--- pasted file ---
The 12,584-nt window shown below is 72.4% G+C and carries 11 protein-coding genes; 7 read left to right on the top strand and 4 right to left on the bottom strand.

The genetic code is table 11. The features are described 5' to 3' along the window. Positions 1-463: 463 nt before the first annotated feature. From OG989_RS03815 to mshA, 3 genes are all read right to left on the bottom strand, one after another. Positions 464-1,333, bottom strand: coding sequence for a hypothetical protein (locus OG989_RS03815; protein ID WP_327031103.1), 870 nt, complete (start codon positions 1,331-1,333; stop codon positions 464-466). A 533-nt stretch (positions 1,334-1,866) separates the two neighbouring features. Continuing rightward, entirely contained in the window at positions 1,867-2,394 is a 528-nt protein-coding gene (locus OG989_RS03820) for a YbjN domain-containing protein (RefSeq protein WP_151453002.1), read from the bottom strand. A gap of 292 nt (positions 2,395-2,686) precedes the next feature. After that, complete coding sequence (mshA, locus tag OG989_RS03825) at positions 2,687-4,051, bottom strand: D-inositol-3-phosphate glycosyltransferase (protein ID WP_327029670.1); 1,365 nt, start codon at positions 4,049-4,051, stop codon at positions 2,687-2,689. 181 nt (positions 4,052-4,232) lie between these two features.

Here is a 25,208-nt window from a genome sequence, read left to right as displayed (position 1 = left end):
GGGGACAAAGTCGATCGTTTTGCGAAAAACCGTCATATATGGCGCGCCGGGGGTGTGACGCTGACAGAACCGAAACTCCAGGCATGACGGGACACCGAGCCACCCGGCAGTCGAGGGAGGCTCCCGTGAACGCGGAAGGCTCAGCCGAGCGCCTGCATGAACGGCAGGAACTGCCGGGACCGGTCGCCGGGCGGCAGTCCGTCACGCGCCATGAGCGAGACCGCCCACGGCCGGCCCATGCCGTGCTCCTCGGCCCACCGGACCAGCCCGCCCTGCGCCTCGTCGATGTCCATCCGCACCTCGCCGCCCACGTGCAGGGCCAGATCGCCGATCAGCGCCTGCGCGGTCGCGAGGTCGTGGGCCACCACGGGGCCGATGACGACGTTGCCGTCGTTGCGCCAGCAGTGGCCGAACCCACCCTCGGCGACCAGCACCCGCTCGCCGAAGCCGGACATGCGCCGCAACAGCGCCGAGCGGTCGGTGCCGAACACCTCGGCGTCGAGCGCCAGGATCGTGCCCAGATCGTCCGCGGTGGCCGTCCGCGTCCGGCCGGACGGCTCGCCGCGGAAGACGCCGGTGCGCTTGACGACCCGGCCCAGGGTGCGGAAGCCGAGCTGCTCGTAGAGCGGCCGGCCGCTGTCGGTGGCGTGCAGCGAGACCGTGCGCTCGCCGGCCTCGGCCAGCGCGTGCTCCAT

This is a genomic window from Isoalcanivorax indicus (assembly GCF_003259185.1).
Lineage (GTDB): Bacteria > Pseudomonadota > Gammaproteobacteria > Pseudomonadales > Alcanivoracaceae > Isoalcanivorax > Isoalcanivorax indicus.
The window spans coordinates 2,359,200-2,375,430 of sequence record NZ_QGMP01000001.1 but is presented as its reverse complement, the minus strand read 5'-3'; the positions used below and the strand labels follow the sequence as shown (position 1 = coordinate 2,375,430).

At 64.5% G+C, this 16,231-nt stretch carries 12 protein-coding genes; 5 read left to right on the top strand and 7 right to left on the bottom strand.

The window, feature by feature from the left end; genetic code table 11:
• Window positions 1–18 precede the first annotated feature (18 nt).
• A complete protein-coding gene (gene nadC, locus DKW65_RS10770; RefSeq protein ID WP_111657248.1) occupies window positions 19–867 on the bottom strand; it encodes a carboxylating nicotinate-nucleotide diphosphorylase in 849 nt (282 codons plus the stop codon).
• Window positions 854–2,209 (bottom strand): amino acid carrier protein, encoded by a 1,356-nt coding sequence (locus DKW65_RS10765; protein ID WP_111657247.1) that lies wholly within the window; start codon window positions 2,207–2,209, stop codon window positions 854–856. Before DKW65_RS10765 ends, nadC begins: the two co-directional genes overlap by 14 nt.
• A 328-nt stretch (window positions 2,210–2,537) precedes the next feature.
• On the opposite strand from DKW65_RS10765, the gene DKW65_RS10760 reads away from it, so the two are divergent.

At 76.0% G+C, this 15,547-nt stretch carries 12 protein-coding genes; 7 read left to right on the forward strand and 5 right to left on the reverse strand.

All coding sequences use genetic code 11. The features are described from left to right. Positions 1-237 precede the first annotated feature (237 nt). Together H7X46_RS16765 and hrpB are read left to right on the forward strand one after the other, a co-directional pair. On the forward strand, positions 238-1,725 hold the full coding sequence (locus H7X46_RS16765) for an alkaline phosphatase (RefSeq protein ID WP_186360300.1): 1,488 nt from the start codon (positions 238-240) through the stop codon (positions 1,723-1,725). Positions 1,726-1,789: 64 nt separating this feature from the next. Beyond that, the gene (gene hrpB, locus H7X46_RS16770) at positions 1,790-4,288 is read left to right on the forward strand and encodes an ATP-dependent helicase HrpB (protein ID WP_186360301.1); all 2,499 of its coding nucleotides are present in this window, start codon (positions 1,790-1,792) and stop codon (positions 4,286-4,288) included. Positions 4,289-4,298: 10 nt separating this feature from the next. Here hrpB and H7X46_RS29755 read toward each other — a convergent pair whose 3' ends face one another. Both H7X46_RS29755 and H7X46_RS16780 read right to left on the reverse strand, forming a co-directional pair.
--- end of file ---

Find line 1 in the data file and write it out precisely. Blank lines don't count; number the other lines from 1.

The 12,584-nt window shown below is 72.4% G+C and carries 11 protein-coding genes; 7 read left to right on the top strand and 4 right to left on the bottom strand.